A Lesson in Importance from George Washington

Time is in short supply in our modern world, along with a dwindling supply of money. This is painfully obvious to most people, but what many people seem to ignore is that family time is being eaten away too. There is a simple give and take formula for this: if you work extra hours to pay for fancier things (i.e. new car, expensive electronics, global connectivity, pricey house, etc.) then less time is available to truly enjoy family, friends, and life itself. The result of this global, consumer lifestyle is that most people drift further away from the ones they love and their personal reality, even as they stroke faster to keep their heads above our rising global waters.

My family has just spent the last week touring Virginia to study more on the Revolutionary War and Colonial time period. Stepping back in time some, it has become obvious just how crippling this lack of interest in things closer to ourselves is to us as people and as a society. Global life is only something to be tackled if a person's own house is in order. I'm not suggesting that everyone stop all the modern conveniences and connections. I am suggesting that people stop and look at what is right beside them though. Most likely, it is a wife or husband, son or daughter, brother or sister, or fellow firefighter or dear friend, whom you are with all the time, but barely truly know.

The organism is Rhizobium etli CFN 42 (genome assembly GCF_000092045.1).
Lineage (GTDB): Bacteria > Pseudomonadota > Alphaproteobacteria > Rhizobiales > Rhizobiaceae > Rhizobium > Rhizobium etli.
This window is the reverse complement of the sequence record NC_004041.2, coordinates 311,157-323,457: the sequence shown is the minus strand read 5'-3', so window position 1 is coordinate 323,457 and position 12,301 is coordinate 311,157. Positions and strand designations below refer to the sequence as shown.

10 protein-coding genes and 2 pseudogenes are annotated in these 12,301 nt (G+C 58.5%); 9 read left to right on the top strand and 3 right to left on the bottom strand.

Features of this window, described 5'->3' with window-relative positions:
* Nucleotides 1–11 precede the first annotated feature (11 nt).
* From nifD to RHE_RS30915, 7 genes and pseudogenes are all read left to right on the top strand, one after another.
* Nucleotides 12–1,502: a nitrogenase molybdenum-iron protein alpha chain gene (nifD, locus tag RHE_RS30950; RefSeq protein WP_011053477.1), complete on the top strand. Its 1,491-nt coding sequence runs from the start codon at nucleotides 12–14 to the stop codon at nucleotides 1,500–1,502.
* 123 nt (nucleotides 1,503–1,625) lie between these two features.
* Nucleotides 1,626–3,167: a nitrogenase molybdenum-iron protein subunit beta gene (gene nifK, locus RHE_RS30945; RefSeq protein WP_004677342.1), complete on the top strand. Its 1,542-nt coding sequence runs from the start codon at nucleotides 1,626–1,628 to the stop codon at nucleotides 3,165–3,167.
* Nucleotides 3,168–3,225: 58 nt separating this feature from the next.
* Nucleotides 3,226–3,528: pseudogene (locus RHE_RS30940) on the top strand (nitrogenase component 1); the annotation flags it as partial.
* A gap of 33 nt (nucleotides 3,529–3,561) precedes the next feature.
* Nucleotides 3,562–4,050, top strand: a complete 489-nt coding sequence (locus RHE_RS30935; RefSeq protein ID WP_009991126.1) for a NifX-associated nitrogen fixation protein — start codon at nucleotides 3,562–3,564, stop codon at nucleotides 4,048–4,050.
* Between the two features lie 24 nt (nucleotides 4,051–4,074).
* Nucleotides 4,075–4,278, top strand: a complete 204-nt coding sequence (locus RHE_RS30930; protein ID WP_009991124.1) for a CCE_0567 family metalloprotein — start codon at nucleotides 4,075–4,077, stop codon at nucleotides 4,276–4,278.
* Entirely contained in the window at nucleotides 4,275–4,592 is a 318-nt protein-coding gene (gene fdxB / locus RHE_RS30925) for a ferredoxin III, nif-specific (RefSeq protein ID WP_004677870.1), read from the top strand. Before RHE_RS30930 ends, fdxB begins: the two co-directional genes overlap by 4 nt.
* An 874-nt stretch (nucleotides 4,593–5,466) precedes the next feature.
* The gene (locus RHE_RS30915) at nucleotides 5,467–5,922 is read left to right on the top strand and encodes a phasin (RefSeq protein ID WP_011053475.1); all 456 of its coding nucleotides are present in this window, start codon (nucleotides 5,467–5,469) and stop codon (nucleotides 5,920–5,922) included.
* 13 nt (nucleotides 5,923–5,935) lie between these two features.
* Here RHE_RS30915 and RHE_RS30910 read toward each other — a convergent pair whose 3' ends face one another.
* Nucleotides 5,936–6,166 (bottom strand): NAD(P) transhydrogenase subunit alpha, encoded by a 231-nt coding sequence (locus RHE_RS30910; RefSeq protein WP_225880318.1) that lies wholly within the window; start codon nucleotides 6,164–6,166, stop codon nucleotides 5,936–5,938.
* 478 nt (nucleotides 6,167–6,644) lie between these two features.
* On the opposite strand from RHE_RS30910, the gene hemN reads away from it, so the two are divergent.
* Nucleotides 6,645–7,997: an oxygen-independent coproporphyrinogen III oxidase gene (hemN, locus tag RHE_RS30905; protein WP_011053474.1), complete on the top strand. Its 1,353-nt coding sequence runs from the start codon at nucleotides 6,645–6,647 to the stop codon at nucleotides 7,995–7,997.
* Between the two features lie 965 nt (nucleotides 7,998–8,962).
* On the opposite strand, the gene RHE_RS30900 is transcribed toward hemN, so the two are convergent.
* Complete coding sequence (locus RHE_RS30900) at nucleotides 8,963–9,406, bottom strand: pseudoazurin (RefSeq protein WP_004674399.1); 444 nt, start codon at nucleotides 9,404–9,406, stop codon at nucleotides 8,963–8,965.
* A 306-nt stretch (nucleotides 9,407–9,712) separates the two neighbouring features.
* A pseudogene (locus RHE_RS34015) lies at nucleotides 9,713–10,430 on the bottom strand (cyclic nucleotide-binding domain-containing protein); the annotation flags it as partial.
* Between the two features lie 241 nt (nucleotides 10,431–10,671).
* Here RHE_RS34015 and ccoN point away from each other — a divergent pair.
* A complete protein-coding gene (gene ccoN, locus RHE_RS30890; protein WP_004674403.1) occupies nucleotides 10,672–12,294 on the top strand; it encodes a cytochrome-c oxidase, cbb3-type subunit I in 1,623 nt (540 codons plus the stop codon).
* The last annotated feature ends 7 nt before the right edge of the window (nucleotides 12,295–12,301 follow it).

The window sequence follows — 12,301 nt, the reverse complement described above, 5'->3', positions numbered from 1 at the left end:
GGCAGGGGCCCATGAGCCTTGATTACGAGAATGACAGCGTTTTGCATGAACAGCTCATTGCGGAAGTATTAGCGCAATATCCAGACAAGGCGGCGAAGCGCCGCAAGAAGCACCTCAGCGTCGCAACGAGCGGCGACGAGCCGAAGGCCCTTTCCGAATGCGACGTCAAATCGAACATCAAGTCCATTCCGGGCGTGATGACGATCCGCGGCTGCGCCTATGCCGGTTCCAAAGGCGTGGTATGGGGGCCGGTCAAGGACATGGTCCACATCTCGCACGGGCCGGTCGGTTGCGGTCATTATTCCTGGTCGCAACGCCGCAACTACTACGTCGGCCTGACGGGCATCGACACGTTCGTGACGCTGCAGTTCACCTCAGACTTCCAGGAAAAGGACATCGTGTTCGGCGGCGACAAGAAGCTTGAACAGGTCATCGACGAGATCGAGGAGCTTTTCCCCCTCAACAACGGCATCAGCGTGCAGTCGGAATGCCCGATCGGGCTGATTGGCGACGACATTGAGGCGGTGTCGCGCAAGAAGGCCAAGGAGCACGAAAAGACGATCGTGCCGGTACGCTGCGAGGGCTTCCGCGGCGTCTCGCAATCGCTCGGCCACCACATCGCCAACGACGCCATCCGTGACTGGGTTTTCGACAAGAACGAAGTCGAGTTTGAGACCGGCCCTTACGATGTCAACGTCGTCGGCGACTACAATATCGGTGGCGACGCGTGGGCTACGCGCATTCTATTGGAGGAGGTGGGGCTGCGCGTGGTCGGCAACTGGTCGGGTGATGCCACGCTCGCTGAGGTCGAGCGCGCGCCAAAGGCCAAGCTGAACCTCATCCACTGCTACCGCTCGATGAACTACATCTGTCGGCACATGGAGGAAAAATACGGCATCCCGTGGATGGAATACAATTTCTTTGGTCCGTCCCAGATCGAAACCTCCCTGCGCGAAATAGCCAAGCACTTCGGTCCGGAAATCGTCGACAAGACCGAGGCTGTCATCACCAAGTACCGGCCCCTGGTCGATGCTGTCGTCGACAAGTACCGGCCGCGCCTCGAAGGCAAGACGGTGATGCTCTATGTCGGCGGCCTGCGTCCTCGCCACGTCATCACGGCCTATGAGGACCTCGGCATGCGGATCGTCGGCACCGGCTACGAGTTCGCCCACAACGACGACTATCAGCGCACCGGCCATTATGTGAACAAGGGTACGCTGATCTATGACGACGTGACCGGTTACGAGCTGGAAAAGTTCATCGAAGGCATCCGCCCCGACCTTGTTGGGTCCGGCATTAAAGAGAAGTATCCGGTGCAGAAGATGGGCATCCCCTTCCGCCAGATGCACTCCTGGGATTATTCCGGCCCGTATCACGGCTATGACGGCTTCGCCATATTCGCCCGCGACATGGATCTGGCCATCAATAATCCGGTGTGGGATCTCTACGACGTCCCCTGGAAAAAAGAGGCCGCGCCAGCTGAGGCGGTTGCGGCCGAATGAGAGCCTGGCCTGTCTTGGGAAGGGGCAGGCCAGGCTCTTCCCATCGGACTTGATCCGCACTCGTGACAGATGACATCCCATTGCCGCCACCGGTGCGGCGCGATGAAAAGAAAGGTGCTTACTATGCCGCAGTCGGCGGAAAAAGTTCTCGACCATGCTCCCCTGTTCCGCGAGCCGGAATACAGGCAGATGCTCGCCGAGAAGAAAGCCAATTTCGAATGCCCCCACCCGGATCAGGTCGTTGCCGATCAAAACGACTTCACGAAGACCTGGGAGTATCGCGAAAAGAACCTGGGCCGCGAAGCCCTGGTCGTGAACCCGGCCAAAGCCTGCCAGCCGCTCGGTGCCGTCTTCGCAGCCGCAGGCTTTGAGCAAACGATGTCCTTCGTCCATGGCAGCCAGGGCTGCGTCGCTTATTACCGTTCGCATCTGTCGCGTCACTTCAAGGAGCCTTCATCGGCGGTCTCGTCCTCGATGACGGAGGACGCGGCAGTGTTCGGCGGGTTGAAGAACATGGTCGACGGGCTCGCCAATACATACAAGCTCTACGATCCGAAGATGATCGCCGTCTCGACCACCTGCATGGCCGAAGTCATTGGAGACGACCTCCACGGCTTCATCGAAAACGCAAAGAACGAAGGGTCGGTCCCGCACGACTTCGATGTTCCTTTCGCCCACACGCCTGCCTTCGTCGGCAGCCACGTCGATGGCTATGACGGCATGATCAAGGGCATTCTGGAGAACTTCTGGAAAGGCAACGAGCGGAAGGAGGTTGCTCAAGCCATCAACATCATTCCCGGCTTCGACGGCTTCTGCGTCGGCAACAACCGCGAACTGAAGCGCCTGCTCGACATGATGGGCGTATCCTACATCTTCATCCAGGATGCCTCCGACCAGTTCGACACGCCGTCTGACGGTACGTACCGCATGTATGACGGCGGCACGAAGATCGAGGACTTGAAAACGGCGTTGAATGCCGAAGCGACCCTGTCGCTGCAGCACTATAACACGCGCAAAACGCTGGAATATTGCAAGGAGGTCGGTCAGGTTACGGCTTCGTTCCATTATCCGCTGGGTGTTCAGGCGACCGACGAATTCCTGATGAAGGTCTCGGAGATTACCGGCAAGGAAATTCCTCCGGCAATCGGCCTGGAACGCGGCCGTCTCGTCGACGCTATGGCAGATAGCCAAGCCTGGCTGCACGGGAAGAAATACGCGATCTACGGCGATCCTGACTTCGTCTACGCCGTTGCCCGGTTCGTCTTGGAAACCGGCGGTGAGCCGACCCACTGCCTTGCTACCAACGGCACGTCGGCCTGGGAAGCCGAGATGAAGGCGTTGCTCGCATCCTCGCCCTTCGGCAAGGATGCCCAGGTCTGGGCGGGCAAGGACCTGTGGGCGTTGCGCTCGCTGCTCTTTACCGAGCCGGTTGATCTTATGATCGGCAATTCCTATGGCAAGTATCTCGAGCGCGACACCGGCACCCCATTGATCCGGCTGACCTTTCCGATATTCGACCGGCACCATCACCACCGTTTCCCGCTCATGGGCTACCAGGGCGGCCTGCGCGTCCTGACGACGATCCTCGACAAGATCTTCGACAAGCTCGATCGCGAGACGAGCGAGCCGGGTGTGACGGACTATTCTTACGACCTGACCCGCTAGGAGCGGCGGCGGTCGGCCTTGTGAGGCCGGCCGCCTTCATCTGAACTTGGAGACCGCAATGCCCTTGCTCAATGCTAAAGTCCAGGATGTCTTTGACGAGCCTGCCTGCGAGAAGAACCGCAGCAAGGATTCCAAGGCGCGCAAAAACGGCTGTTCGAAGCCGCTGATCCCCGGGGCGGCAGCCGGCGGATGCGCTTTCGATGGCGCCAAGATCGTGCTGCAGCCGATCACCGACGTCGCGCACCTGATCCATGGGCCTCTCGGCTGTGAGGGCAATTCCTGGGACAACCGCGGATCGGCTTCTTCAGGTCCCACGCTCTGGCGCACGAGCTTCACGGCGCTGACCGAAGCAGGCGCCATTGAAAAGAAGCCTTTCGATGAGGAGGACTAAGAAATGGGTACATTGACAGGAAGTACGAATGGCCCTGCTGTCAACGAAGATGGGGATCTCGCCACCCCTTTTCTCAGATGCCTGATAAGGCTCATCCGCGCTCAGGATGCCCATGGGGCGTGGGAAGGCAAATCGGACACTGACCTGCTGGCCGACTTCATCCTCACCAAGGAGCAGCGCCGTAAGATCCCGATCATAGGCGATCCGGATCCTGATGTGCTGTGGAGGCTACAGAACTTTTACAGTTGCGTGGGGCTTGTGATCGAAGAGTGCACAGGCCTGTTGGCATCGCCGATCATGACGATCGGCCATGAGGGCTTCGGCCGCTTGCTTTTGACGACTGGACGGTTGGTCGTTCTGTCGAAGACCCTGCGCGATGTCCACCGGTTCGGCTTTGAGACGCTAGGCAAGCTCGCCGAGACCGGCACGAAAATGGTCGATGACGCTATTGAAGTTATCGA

If you ever need help in life, your fancy computer-phone and expensive SUV won't come save you, so why spend more of your working days earning money to pay for things? Instead, change your thinking. Pay off a vehicle and keep it. You can work fewer hours because you won't have to earn extra money for extravagance sake. Those hours are precious moments you will never get back when your kids are older and your spouse may be gone. But I guarantee you that if you sacrifice fancy things and simply take the time to enjoy your family and friends you will never grow older and say, "I'm sorry I didn't spend more time at work."

George Washington, the humble farmer, had it correct when he became the phenomenal young military leader he was and helped found our fledgling country. His sentiments were, "I can truly say I had rather be at Mount Vernon with a friend or two about me, than to be attended at the seat of government by the officers of state and the representatives of every power in Europe."